People who are struggling often mistake their struggle for a lack of confidence. Here’s an example to illustrate this point.
The person next to me in the audience leaned over and whispered “I have a thousand questions.” When the Q&A portion of the program started I said “Here’s your chance.” The person shook his head no. When I asked why he said “I don’t have the confidence to open up in front of the group.”
Again I asked “Why?” He said “I’m not sure what to ask.” What he was saying is that the stage of development of his thinking wasn’t far enough along to be able to formulate a question. The “thousand questions” were merely thoughts, possibilities, that felt random and dissociated.
That’s not a confidence issue, that’s a stage of development issue. We’ve all gone through the early stages in new initiatives when we have ideas and aren’t sure which is the appropriate one to propel us toward our goal. It’s normal…a natural part of the process in which ideas evolve into a well-defined goal an actionable plan. Not being sure what to ask is a natural part of that process, but it doesn’t indicate a lack of confidence.
Seeing the fear and anxiety the person was experiencing melt away, as he realized what the real issue was and that it was natural, warmed my heart and triggered this post.
This isn’t the only example of how emotions often leave us feeling less than confident. When we’re afraid we’ve simply forgotten that we’ve never failed to deal with any situation we’ve faced, that’s not a lack of confidence it’s the emotion of fear blocking our memory.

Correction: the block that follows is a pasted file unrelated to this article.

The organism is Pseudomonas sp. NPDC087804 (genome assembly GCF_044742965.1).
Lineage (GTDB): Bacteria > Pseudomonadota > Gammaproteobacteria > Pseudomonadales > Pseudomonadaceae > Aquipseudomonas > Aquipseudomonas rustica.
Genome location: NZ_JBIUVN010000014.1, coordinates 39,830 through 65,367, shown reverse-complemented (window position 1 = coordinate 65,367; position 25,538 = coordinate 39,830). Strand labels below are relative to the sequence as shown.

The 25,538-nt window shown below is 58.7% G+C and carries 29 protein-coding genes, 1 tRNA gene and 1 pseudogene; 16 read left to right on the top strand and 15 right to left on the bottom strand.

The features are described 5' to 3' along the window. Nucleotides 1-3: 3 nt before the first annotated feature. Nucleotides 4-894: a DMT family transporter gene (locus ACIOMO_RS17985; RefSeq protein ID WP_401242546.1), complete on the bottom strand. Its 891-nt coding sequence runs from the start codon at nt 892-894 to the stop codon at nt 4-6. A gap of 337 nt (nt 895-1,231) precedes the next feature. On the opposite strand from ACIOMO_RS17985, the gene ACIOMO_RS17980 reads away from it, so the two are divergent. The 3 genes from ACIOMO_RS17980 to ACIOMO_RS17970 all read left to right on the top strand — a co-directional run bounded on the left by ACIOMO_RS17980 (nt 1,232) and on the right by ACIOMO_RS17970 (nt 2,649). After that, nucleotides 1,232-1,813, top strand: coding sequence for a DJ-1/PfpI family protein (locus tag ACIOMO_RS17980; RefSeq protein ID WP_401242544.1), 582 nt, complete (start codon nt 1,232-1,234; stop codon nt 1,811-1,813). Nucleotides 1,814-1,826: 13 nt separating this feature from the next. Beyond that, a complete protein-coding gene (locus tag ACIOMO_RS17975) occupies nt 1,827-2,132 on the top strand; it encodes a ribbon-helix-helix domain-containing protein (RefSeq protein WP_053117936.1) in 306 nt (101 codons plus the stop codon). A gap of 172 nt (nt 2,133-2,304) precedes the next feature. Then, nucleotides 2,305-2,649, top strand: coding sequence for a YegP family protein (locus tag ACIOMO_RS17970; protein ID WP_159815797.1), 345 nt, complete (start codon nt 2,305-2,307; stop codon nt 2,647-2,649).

When we procrastinate, it’s not that we lack confidence. We’re trying to force ourselves to do something we don’t enjoy. Similarly, anxiety isn’t a lack of confidence. It feels that way because we haven’t yet determined the source of the anxiety.
The next time your emotions leave you feeling less than confident, remember that your emotion is a message from the subconscious mind. Instead of attributing your feelings to a lack of confidence ask yourself “What is this emotion really telling me?’ Better yet, ask that question of your subconscious mind, then devote your time and energy to something you can accomplish. You’ll be amazed at how quickly your subconscious mind provides an answer.
For our kids
When your kids demonstrate that they aren’t feeling very confident, let them know that it’s their emotion that makes them feel that way. Then offer them the tip of assigning the interpretation of that emotion to their subconscious mind and shifting the conscious mind’s focus to something they can accomplish.
As you live this message, don’t hesitate letting your kids know that you’re feeling less than confident and that you realize that’s an emotional reaction…that you know that you are confident and the emotion is sending a message that you haven’t yet interpreted correctly. This simple approach will prevent you and your kids from taking a hit to your confidence.
If you’d like to enjoy great confidence, check out our Confidence Self-Study programs.
If you’d like to enrich the lives of others by teaching them to be more confident, check out our Teaching Confidence Instructor Certification program.